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Village of Lansing

Mayor Donald Hartill reported Monday that a sewer project will bring new sewer service to both the Village and the Town of Lansing.  Prompted by negotiations with the Town to bring sewer to two major developments plus the RINK, the pipe was originally expected to run north from existing Village sewer along Triphammer Road, almost as far as Asbury Road.  But when an East Shore Drive route proved more feasible, Hartill says it brought an opportunity not only to bring sewer to Village residents on Cayuga Heights Road, but also to fix a dangerous intersection.

"We're still discussing the exact routing," Hartill said. "There may be an opportunity to fix the intersection of Cayuga Heights Road and East Shore Drive so that it's not as dangerous as it currently is.  That may involve acquiring some land to the east of that intersection to make it .  So there are several things in play."

The current plan is to construct a gravity system along East Shore Drive from the location of the proposed English Village project to the intersection at Cayuga Heights Road. At the intersection a pump station twill propagates the material to a forced main along the east side of Cayuga Heights Road. A gravity system, which will share the ditch with the forced main along Cayuga Heights Road, will flow northward to that same pump station. An area from Oakcrest to sharp bend on Cayuga Heights Road may be sewered by a smaller gravity main to a pump station very near the sharp bend.

East Shore Drive sewer route

"That's going to require a detailed survey because the LIDAR contours we have are too course," Hartill explained.  "The other alternative for that area is a low pressure forced main system, where individual houses would have a small pump station that would then force effluent into that 2" diameter piece of pipe to conduct it parallel to the bigger forced main to Cedar Lane, which is where our gravity system takes things down to the Cayuga Heights plant."

Hartill,  Town  Supervisor Ed LaVigne, and Cayuga Heights officials have negotiated for months to facilitate a sewer that would serve three Town projects, moving effluent south through Village sewer to the Cayuga Heights Treatment Plant.  The new sewer would service the proposed English Village development (59 town homes and 58 single family homes), the Cayuga Orchards (formerly Cayuga Farms) development (102 unit rental town homes), plus the RINK, where a climbing wall project is being developed.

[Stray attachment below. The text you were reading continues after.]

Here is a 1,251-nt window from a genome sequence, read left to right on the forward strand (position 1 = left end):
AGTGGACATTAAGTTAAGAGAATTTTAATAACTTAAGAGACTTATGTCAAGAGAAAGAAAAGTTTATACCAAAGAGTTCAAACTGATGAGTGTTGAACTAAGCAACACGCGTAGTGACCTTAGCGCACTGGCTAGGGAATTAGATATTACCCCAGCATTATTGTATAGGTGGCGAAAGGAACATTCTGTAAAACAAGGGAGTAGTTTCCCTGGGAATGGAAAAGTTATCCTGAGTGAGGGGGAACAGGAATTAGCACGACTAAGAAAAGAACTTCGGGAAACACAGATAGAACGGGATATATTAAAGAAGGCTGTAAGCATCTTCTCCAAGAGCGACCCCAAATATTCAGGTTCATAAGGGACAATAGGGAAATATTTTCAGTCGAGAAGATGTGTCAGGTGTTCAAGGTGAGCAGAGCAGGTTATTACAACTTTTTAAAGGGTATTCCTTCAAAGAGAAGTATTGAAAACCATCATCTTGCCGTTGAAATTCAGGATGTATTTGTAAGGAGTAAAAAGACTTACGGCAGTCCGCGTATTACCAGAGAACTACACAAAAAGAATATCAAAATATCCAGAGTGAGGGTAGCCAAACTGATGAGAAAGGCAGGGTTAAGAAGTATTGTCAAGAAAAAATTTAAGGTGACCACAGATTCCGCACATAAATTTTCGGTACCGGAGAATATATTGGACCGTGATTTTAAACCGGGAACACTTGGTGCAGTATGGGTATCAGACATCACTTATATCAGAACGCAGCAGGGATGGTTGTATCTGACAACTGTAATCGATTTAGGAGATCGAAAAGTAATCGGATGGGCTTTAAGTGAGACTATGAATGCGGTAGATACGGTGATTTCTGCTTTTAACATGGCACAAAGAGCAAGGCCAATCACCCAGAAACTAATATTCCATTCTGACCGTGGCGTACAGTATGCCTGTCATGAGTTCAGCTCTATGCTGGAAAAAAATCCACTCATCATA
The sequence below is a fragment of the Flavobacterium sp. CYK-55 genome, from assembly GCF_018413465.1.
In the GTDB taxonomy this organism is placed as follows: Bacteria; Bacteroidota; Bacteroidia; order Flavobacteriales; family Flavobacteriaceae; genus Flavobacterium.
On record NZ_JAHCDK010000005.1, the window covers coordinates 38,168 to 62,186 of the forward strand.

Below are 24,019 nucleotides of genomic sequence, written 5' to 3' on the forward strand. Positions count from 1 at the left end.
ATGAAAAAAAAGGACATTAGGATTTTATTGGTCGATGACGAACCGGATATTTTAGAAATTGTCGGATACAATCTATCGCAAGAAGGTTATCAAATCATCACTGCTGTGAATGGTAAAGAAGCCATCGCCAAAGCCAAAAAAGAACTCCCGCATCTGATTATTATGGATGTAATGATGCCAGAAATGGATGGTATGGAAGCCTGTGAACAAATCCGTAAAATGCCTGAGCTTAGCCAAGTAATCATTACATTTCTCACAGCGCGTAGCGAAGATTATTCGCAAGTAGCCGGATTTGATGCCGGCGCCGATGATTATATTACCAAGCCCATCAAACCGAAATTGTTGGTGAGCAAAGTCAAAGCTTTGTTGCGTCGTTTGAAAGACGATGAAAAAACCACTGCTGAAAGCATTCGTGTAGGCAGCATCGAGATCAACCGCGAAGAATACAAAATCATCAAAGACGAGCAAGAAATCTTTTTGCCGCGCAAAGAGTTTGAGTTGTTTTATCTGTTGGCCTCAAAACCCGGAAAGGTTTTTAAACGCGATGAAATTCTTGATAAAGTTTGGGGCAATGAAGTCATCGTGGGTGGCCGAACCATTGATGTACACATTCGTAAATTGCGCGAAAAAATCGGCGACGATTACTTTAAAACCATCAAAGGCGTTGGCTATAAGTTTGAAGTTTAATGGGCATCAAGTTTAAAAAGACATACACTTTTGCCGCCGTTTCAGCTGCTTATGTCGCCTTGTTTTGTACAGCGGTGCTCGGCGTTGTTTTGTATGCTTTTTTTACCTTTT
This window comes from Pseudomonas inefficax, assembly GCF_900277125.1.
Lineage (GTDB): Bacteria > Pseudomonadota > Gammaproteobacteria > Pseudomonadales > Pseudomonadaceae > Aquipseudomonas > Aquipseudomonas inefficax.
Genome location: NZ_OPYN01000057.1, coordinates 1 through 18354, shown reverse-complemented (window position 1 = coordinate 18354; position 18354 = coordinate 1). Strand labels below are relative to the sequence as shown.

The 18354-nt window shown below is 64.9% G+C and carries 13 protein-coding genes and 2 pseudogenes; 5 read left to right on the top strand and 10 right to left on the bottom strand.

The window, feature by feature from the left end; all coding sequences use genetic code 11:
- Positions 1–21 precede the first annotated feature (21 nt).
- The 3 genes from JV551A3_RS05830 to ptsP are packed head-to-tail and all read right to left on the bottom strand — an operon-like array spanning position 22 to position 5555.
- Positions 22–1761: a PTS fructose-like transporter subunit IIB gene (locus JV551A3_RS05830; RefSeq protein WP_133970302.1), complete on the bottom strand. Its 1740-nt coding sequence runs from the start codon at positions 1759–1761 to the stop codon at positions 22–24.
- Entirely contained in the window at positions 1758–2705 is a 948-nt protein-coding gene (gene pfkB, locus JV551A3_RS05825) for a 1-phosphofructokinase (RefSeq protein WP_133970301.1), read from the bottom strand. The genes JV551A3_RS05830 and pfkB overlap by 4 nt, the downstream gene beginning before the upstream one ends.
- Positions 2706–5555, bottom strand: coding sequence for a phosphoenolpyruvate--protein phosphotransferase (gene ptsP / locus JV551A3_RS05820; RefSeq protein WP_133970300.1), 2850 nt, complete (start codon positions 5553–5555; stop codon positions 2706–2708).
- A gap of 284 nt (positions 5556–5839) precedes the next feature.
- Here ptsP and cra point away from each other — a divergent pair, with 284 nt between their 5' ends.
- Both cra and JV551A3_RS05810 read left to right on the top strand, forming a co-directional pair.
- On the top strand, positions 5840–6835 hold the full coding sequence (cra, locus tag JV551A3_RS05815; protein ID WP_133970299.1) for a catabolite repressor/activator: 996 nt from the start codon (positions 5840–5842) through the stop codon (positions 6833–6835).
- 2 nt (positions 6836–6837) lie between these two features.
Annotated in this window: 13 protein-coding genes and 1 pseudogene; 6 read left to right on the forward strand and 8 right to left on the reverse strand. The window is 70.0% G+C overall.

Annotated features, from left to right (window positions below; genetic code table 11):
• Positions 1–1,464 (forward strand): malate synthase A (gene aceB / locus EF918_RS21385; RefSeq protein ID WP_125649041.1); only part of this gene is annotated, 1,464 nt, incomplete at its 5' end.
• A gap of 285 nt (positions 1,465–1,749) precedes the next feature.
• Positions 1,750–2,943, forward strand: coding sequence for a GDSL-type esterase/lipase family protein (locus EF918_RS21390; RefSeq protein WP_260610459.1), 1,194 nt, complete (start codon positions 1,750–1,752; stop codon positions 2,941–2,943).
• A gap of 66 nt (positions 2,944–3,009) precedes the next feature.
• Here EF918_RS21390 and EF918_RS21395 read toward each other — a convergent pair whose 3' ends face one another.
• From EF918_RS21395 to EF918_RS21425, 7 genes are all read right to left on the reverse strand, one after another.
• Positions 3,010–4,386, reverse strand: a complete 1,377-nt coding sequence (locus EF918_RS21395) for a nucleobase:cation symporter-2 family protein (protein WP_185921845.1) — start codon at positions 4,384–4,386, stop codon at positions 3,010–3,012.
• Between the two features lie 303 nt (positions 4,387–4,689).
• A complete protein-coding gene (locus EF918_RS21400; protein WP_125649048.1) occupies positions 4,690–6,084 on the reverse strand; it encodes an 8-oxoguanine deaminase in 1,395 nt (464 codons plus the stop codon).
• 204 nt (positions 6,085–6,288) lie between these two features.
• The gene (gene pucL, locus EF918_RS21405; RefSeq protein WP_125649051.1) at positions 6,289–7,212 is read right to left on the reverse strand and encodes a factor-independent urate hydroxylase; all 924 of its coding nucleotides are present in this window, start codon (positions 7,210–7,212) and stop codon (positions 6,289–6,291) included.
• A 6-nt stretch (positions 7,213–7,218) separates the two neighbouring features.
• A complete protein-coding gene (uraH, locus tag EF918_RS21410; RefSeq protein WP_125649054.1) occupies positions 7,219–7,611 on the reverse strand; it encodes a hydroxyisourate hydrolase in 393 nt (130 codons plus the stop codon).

Hartill says that limited treatment plant sewer capacity is an issue for both the Town and Village, so officials are taking a two-tiered approach to making the most of existing capacity.  he said that many residents, especially in older homes, illegally connect their sump pumps to the wastewater sewer.  While there is a way to test for that abuse, Hartill said he is loath to 'pull that trigger', but said the Village may have to enforce the rule at some point.  The other method is to change the zoning law to require larger parcels for sewered homes.

That may become a problem because of changing weather patterns.  Village trustee Ronny Hardaway noted that County Legislator Deborah Dawson had attended a NYSEG conference at which attendees were told the power company is modeling a 74% increase in rain events in their future planning, which would also mean more stormwater finding its way into the sanitary sewer system.  Hartill noted that the flow in the Cayuga Heights plant had about doubled during severe rain events last year from a normal flow of 400,000 gallons per day to a million.

Hartill also said that older sewer pipes in the Village will need maintenance.

"This new construction that we are contemplating will  be very well engineered the most modern materials that all of us -- even our sewer systems that have 40 to 50 years average lifetimes," Hartill said. "Some of it's got this old kind of concrete pipe that tree roots go through just fine.  In the older houses people have attached their sump pumps to the sanitary sewer.  It's a big problem in the City of Ithaca, and probably in Cayuga heights also.  We probably have the problem in the older parts of the roads for the same reason."

The new zoning would raise the lot size of sewered properties in the Cayuga Heights Road area of the Village from 30,000 square feet to 45,000.  Lots without sewer must be a minimum of 60,000 square feet.

"The reason is to preserve the current layout of that region.  It avoids large developments, and limits the total amount of material you're going to have to handle.  That's always in the back of my mind, to make sure we don't box ourselves into an untenable situation.  Those two reasons have a fair amount of merit."

Hartill said that landowners along the proposed route will be contacted to allow an accurate survey needed before final engineering for the sewer can be completed.  He said the Village is 'in fairly good shape in terms of funding' for the proposed project.

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